RSOs discuss intersectionality of Black and Palestinian struggles


Photo Courtesy of Stanford Press’s Twitter

Author Michael Fischbach poses for a photo with his book “Black Power and Palestine” at the Middle East Studies Association awards on Nov. 16, 2018. University RSO’s Black Students for Revolution and Students for Justice in Palestine spoke with Fischbach about intersectionality of Black and Palestinian struggles.

By Mona Alrazzaq and Brendyn Jones

Two RSOs co-hosted a discussion with the author of “Black Power and Palestine: Transnational Countries of Color” regarding the connection between Black and Palestinian struggles.
Dimitri Love, senior in LAS and member of Black Students for Revolution, said that Students for Justice in Palestine and BSFR have been discussing hosting a joint event for a while. After Love picked up a book talking about how Black and Palestinian struggles are intertwined, he decided to reach out to the author in hopes to get him on board.
BSFR and SJP decided on having a general informative discussion regarding the link between Black struggles and Palestinian struggles, followed by a question and answer session with Michael Fischbach, the author of the book.
The discussion began with two common ideologies that have had a historically negative impact on both Black people and Palestinians: settler colonialism and imperialism. Members of both organizations also drew comparisons between police in America and Israeli Defense soldiers.
“As the IDF are stationed across all occupied areas in Palestine, police in the U.S. station themselves in predominantly Black and Brown communities,” said Creen Ahmad, junior in ACES and member of SJP.
Other aspects of intersection that BSFR and SJP touched on include a similar pattern in terms of environmental racism that disproportionately affects Black Americans and Palestinians, as well as higher incarceration rates for both groups and other forms of discrimination.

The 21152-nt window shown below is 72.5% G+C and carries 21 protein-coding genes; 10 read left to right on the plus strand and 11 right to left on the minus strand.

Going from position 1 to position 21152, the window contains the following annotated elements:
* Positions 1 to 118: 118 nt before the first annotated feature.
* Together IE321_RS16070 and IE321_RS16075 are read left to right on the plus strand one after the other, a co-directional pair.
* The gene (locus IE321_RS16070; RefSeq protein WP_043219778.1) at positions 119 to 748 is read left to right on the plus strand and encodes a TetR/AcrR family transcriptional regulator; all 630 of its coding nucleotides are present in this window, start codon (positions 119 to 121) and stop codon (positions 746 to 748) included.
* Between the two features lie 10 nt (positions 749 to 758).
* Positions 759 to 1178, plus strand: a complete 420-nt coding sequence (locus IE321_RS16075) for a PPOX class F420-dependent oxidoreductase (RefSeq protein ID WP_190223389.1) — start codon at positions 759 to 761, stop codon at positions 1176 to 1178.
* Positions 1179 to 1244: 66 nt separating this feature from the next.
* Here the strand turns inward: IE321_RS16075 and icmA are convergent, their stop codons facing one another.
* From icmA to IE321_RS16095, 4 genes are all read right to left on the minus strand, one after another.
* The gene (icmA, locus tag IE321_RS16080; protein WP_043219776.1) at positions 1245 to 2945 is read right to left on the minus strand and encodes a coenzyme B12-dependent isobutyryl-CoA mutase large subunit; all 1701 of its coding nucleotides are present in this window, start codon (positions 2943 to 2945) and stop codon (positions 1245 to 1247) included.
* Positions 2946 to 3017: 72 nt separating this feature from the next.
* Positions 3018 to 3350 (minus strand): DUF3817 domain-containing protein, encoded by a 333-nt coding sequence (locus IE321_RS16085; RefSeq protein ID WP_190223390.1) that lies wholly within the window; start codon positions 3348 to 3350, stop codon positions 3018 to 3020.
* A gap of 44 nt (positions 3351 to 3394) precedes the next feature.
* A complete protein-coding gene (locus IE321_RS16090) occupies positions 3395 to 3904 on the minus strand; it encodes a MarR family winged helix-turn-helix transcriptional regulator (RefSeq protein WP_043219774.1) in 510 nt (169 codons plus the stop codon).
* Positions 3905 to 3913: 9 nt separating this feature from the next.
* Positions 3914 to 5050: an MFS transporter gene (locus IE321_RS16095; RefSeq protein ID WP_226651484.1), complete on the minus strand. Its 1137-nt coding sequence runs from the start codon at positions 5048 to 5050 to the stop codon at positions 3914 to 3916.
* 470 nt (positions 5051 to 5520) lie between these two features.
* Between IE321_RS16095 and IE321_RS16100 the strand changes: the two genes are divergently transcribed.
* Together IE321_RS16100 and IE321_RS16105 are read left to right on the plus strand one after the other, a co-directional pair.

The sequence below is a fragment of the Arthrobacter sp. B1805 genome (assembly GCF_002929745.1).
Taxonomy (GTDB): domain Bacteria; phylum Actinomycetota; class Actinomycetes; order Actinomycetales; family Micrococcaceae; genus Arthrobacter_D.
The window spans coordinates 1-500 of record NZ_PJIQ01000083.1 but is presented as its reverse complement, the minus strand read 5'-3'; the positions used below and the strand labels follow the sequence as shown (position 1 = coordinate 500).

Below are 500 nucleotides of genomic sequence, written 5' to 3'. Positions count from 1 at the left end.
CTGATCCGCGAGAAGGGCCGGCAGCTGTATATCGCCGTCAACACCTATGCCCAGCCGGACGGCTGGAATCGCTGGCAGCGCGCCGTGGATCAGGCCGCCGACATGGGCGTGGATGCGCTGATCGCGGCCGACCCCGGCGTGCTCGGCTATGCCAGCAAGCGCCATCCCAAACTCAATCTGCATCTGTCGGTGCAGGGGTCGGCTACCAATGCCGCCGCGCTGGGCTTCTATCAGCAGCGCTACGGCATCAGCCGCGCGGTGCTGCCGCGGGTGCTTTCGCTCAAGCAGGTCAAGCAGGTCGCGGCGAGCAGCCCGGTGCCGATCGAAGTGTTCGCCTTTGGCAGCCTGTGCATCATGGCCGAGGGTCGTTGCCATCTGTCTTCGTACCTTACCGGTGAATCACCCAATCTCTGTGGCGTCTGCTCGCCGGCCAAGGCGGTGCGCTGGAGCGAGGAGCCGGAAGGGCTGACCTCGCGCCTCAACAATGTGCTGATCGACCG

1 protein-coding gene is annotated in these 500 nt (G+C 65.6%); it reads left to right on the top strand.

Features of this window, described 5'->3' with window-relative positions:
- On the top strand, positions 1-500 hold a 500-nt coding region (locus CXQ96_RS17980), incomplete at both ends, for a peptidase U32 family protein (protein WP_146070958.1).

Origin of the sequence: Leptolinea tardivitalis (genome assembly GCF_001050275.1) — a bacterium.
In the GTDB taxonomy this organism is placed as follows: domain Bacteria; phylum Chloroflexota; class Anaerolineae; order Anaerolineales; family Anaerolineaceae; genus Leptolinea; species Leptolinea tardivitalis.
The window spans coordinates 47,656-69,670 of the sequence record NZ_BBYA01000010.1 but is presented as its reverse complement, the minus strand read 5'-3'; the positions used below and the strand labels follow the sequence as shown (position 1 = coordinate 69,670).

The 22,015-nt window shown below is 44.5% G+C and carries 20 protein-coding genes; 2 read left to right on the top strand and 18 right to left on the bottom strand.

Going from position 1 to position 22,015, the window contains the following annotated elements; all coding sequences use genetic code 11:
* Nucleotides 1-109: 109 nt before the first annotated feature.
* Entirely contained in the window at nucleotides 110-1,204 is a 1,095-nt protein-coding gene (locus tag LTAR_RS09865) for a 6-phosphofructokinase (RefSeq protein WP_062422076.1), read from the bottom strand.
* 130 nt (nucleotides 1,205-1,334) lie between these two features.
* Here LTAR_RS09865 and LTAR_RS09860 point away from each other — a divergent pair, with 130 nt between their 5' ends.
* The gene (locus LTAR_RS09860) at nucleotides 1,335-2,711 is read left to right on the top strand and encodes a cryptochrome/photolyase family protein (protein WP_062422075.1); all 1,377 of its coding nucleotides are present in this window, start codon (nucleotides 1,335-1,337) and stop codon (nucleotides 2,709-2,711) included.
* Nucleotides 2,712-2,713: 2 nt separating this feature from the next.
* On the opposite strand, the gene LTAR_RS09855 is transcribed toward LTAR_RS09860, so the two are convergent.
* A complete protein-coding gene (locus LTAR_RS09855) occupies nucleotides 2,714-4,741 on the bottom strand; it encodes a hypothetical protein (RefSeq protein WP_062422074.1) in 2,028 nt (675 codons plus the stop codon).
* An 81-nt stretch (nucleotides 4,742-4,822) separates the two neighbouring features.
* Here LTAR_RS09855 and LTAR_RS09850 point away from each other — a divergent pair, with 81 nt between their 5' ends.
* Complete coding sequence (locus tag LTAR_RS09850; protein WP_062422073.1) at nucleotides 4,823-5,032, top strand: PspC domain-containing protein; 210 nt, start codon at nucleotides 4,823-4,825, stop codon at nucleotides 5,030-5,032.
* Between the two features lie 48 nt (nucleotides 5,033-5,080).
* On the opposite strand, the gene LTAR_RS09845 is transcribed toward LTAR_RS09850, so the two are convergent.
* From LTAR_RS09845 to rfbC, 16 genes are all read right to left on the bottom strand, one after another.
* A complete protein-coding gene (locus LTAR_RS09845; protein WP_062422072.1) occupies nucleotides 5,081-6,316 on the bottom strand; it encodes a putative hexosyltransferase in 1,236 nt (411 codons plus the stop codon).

“The Palestinian people are living in a modern day apartheid regime,” said Jamiel Abed, sophomore in Engineering and member of SJP. “There is so much segregation that goes on in Palestine, they drive on different roads, there is a physical wall that separates the Israelis and Palestinians,”
Fischbach noted the linkage between Black Power leaders and Palestinian causes. He discovered, after years of research, that the prominent civil rights leader Malcolm X visited Gaza due to this intersectionality.
“Black Power activists believed fervently that they were part of a wider battle against imperialism and white settler colonialism directed against fellow peoples of color like Palestinians,” according to Fischbach.
Members of BSFR and SJP say the main takeaway from this event is to educate people about the long standing history of Black and Palestinian solidarity that was highlighted in the book written by Fischbach.
“The struggles Black people face in America, or globally, are kinda identical experiences that Palestinians face,” Love said. “We should be in link and in solidarity with Palestinians as well as standing in solidarity with Black people.”
Love advocated for people to “be on the side of humanity” and noted how he believes that Palestinian struggles are often not discussed and advocated for as heavily as they should be.
“I’ve come to notice that that is ignored when it comes to Palestinians,” Love said. “When we talk about human rights across one marginalized folks or oppressed folks, we need to not turn a blind eye to another.”

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